Here at Taboo Sanitary Products we’re super proud to have partnered with Melbourne based company One Girl, which aims to end period poverty by empowering women in Sierra Leone through educating them about menstruation and providing them with access to sanitary products.
One Girl recently released it’s first business report card for 2020 and Taboo thought we would share some insights into the projects we have decided to support. Like many businesses in the charitable sector, One Girl’s income has been impacted by the devastating economic effects of COVID-19. This caused their projects in Uganda and Sierra Leone to be adjusted to respond to the most pressing needs of the people living in these communities.
Featured Program: Business Brains
The Business Brains pilot program, based in Uganda, was unfortunately interrupted due to COVID-19 lock down. However, 156 students were able to complete 70% of the their training. An excellent feat! Classes teach students vocational skills such as how to market their goods and services, as well as financial management and customer relations. Invaluable skills for small business in Developing Countries! Students were divided into 7 different groups that focused on bakery and food, seed variety multiplication, hairdressing, tailoring, solar mechanics, liquid soap making and (most excitingly) making reusable sanitary products. Yay! One Girl was also able to provide Business Kits and equipment to students based upon their chosen area of study. The final semester of study for these amazing students will begin once lock down lifts. The Business Brains program reaches over 18,000 young women and some men as well.
It’s been a busy year so far for One Girl. The scholarships program introduced a new initiative in Q1 where girls are brought together to discuss something topical, with a focus on skills development. This quarter the girls were taught about COVID-19 prevention. These sessions are a great way for the girls in the program to form friendships together and to motivate each other in school. Launch Pad has also seen huge success in the sales of pads this quarter. 14,000 pads were sold in Q1 by Launch Pad champions, a record for the program.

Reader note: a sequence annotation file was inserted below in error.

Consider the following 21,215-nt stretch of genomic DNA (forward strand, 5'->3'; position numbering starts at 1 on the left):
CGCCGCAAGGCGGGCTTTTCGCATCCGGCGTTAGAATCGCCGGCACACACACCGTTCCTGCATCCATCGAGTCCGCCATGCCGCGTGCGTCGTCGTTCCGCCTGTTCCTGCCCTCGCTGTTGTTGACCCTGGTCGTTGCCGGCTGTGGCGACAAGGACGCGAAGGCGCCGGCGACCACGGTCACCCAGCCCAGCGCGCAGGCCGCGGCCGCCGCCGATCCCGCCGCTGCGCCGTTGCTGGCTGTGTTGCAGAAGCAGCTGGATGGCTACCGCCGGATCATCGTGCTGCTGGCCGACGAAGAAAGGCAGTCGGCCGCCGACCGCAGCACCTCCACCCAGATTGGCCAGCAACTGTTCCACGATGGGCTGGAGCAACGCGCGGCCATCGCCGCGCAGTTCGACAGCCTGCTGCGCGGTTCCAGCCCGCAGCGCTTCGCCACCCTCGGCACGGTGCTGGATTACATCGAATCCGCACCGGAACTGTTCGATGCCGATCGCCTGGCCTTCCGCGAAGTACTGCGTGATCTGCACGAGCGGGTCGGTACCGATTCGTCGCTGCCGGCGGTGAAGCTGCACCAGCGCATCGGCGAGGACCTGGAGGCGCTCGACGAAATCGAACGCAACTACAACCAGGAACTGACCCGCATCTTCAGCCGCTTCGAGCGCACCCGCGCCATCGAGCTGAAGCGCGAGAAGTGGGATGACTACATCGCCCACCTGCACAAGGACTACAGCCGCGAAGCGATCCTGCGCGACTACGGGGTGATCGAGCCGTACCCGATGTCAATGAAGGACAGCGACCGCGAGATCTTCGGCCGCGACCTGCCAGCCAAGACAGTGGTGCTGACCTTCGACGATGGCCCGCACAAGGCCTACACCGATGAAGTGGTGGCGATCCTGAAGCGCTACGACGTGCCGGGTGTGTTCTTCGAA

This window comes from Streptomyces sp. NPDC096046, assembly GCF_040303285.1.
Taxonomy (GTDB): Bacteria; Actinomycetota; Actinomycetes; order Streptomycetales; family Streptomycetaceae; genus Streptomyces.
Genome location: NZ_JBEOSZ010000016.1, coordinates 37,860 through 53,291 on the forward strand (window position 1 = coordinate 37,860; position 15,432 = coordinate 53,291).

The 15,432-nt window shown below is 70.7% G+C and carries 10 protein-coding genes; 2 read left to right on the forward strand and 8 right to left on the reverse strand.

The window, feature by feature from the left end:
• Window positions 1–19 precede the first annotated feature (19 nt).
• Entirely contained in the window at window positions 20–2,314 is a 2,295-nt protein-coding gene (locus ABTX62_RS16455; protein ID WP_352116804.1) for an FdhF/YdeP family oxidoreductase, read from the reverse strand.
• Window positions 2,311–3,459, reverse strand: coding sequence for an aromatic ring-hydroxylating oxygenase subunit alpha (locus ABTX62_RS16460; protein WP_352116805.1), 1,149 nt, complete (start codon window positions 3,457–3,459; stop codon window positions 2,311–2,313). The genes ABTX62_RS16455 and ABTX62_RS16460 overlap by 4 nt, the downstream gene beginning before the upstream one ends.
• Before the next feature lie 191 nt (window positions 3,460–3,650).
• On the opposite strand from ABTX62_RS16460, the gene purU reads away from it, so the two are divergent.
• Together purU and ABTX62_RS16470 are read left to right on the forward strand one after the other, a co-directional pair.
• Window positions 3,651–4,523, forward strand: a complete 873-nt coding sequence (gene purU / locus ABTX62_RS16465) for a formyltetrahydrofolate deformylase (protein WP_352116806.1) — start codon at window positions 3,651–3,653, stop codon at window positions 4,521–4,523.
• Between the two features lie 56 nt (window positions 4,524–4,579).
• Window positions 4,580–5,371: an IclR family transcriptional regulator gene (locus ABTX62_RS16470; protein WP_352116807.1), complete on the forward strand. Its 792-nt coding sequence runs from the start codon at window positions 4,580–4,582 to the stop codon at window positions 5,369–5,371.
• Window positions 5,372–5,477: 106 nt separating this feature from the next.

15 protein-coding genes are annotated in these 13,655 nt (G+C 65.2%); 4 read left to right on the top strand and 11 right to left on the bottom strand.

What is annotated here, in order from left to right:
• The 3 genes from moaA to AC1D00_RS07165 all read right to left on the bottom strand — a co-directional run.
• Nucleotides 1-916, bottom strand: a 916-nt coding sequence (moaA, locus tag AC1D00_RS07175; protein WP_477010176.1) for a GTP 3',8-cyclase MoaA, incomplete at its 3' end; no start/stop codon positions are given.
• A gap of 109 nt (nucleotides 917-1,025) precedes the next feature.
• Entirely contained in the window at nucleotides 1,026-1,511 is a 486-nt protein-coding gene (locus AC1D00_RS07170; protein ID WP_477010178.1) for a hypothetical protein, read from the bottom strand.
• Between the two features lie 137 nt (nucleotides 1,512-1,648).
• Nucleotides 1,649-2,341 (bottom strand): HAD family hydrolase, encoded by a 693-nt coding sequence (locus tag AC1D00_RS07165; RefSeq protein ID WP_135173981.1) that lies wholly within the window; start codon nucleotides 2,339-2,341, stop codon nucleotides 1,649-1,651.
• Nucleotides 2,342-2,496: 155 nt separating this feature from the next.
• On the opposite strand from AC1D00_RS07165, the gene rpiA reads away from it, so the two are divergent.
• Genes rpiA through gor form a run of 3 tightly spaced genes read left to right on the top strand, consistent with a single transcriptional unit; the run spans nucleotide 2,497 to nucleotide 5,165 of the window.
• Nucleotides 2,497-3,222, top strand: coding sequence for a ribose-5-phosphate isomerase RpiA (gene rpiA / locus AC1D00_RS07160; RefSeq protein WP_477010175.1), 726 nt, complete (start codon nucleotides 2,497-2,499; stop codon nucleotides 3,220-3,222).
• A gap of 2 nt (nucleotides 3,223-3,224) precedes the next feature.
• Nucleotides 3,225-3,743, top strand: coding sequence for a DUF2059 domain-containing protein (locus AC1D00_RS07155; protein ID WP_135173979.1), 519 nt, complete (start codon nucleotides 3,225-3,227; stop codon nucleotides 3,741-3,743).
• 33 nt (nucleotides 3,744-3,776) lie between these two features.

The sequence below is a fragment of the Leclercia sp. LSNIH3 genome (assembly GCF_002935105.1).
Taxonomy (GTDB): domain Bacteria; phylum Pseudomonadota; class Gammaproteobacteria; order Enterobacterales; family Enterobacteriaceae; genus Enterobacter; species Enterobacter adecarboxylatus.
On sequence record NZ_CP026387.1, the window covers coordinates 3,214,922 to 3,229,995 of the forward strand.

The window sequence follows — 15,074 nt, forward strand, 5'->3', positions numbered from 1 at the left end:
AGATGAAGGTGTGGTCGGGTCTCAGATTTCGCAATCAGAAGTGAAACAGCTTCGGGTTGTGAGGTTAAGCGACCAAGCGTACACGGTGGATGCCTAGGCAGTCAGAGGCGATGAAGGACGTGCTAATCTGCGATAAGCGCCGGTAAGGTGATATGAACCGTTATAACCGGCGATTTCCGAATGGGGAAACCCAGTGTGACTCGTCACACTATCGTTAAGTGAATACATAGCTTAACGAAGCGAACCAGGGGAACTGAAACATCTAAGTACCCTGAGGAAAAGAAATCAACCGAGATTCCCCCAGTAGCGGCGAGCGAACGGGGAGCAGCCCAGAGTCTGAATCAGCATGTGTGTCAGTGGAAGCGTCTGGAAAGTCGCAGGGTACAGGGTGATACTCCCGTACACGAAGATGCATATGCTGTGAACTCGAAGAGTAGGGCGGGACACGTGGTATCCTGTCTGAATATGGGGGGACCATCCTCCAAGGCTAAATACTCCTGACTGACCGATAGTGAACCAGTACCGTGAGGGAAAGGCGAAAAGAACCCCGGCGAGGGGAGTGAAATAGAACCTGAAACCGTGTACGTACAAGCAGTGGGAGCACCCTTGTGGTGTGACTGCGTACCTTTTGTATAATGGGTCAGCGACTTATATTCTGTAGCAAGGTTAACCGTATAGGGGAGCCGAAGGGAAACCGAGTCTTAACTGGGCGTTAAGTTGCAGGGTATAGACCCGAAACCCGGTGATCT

COVID-19 has had a significant impact on One Girl’s funding, as the organisation does not receive any government funding. They rely solely on the generosity of the community and their business partners in order to run their programs. A number of One Girl’s business partners have been unable to support them in the way they had hoped and planned to this year. Due to this, One Girl’s small team of staff have significantly reduced their working hours as well as launched One Girl’s first ever emergency appeal for which TABOO raised $268.80 through the sale of TABOO merchandise. One Girl set the ambitious target of $100,000 and the community went above and beyond to help them achieve that goal. This meant that One Girl were able to continue to breakdown the barriers women and girls face in gaining an education during COVID-19.
Francesco Reza Safavi successfully climbed Mt. Everest solo and without the use of oxygen, without ever leaving his own home. How? Safavi ran up and down nearly 4000 flights of stairs in his two storey home, adding up elevations to reach the top of Everest and raising $29,000 for One Girl in the process.
One Girl Africa Regional Director, Yeniva has hired new field staff in Sierra Leone and trained them so quickly that within their first week of work they were able to visit communities and program participants. The team wasted no time getting to know the community and conducting wellness checks, as well as providing virus prevention information.